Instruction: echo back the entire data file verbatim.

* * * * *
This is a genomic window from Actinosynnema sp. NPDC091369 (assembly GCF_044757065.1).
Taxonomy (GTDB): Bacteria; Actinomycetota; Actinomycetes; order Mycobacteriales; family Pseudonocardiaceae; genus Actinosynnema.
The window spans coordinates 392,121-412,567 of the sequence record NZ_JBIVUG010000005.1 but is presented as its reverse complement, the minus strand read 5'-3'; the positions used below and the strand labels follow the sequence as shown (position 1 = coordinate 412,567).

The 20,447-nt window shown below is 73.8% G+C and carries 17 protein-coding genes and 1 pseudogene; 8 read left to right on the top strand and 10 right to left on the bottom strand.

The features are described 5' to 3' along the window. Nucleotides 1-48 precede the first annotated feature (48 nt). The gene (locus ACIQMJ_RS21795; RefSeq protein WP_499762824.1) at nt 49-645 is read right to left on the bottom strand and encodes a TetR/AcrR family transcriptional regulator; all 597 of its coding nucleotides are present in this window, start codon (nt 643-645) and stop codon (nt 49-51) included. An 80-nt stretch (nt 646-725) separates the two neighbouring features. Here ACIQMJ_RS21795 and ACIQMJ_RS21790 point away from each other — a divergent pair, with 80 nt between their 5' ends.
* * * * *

This is a genomic window from Actinosynnema sp. NPDC091369 (assembly GCF_044757065.1).
Taxonomy (GTDB): Bacteria; Actinomycetota; Actinomycetes; order Mycobacteriales; family Pseudonocardiaceae; genus Actinosynnema.
The window spans coordinates 392,121-412,567 of the sequence record NZ_JBIVUG010000005.1 but is presented as its reverse complement, the minus strand read 5'-3'; the positions used below and the strand labels follow the sequence as shown (position 1 = coordinate 412,567).

The 20,447-nt window shown below is 73.8% G+C and carries 17 protein-coding genes and 1 pseudogene; 8 read left to right on the top strand and 10 right to left on the bottom strand.

The features are described 5' to 3' along the window. Nucleotides 1-48 precede the first annotated feature (48 nt). The gene (locus ACIQMJ_RS21795; RefSeq protein WP_499762824.1) at nt 49-645 is read right to left on the bottom strand and encodes a TetR/AcrR family transcriptional regulator; all 597 of its coding nucleotides are present in this window, start codon (nt 643-645) and stop codon (nt 49-51) included. An 80-nt stretch (nt 646-725) separates the two neighbouring features. Here ACIQMJ_RS21795 and ACIQMJ_RS21790 point away from each other — a divergent pair, with 80 nt between their 5' ends.